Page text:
The court ruled "that the defendant and the State [would] be granted ten peremptory challenges and [would] be limited to ten peremptory challenges, only one defendant being tried in the cause." When the appellant had challenged ten jurors peremptorily he undertook to exercise the eleventh peremptory challenge and the judge announced: "The motion will be denied, ten peremptory challenges having already been used by the defendant."

Confining the challenges to the number that would have been allowed had the defendant been on trial for the murder of one person was another illustration of the mischief that results from trying together two cases like these.

Of course, the purpose of peremptory challenges is the effectuation of the constitutional guaranty of trial by an impartial jury by the exercise of the right to reject a certain number of jurors whom the defendant for reasons best known to himself does not wish to pass upon his guilt or innocence. In this manner he may eliminate from service jurors who may be objectionable but who may not be shown so prejudiced as to be successfully challenged for cause. Carroll v. State, 139 Fla. 233, 190 So. 437.

The statute dealing with the subject of peremptory challenges contains a provision that the defendant shall be allowed ten of such challenges if the offense charged is punishable by death or life imprisonment and that if two or more defendants are jointly tried, each of them shall be allowed ten peremptory challenges. Sec. 913.08, Florida Statutes 1953, and F.S.A. But it does not follow that if a defendant is faced with charges of murdering two persons, the number of his peremptory challenges should be restricted ot ten simply because there is but one defendant. When the fundamental purpose of the challenges is considered, the contrary is plain.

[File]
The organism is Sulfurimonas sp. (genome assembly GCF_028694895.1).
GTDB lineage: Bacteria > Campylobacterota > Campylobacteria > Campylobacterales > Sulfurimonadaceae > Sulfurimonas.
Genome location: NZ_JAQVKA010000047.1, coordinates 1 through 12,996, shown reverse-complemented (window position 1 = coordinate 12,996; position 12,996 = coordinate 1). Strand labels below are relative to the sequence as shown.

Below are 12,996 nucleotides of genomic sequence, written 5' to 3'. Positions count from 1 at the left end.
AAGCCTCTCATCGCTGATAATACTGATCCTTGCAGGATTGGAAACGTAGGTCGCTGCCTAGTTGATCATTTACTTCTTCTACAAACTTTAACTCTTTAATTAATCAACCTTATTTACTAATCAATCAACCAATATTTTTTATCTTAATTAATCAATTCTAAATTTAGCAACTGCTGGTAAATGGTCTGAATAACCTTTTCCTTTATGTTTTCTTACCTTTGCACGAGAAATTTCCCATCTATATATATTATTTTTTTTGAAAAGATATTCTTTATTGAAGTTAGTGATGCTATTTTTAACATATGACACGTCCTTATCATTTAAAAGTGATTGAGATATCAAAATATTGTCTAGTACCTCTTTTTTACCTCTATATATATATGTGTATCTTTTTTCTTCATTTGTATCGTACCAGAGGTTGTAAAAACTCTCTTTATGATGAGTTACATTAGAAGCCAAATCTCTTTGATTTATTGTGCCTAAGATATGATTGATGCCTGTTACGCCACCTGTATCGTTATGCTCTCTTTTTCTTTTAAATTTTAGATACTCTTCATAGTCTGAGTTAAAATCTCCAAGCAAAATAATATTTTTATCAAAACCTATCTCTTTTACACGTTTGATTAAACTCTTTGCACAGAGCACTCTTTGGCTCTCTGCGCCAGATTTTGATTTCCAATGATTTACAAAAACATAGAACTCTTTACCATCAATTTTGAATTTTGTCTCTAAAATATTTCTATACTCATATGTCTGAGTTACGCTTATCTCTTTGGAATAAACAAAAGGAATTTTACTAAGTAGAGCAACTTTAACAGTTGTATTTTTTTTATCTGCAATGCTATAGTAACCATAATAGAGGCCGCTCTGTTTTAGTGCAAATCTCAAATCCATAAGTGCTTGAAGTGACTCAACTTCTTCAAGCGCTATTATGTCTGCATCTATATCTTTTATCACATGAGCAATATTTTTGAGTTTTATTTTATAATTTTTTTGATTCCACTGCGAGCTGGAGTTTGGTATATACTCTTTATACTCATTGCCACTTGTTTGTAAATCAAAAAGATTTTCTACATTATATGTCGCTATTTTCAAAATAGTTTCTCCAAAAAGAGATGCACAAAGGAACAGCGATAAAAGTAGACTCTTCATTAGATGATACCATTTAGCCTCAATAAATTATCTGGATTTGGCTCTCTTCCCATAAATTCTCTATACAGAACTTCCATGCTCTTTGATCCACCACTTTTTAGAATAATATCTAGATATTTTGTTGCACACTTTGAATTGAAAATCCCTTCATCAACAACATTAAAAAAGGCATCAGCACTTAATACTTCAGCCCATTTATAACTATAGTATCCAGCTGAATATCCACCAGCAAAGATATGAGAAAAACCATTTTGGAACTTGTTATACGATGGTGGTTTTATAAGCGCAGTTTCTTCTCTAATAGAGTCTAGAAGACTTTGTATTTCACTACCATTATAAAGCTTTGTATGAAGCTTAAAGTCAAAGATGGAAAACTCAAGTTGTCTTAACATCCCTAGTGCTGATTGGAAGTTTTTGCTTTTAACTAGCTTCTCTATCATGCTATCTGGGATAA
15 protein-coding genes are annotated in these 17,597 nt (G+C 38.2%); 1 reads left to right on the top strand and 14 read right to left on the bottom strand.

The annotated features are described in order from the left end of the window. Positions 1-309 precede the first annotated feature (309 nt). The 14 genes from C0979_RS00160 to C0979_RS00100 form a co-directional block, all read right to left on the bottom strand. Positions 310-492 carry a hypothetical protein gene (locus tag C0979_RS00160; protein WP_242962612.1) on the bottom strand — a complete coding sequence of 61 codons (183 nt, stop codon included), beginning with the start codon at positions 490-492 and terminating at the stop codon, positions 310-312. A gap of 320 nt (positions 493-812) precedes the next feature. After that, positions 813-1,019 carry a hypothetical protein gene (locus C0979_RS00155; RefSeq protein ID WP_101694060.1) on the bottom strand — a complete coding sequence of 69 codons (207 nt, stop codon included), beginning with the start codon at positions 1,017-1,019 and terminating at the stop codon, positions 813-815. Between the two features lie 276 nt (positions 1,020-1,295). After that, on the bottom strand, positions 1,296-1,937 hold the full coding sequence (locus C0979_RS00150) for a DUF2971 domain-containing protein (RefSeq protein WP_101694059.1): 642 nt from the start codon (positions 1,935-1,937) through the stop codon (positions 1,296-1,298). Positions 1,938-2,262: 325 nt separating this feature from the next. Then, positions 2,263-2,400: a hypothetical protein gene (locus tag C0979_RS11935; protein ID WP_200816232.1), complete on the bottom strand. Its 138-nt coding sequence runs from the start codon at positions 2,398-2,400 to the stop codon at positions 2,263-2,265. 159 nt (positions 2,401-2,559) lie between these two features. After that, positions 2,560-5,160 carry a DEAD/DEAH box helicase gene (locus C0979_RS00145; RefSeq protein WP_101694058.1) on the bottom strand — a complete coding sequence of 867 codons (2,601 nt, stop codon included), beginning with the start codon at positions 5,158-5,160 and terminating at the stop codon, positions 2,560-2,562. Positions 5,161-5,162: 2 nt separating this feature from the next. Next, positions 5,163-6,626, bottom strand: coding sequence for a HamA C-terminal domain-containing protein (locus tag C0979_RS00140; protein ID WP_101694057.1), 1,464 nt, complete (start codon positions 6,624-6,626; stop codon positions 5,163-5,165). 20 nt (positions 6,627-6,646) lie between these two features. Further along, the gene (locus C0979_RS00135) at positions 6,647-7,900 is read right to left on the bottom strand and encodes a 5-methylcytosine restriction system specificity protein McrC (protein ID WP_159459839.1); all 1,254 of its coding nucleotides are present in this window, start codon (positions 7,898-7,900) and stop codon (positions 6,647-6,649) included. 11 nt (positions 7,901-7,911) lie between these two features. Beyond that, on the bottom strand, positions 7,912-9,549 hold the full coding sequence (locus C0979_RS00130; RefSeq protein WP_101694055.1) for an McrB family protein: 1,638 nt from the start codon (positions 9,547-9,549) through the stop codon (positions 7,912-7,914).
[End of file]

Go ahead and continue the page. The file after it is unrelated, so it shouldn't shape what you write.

If two or more persons are charged with killing a single person, each defendant is given the ten challenges so he may excuse that many jurors, not only because of their attitude towards the defendant or relationship with him, but because of their attitude toward the victim, or relationship with him, which would cause the defendant to believe that animosity toward him was harbored by the prospective juror. It requires little imagination to think of reasons for excusing, in this case, prospective jurors because of some attitude or relationship relative to appellant's wife, Evelyn Meade, that would have no application to the other victim, Albonizio, and the other way about. Though the common denominator under the statute is apparently one, the defendant, we think this is no reason to hold that the same denominator is appropriate if the lone defendant is charged in separate indictments with *616 killing two different persons, even if we approved the consolidation in the first place.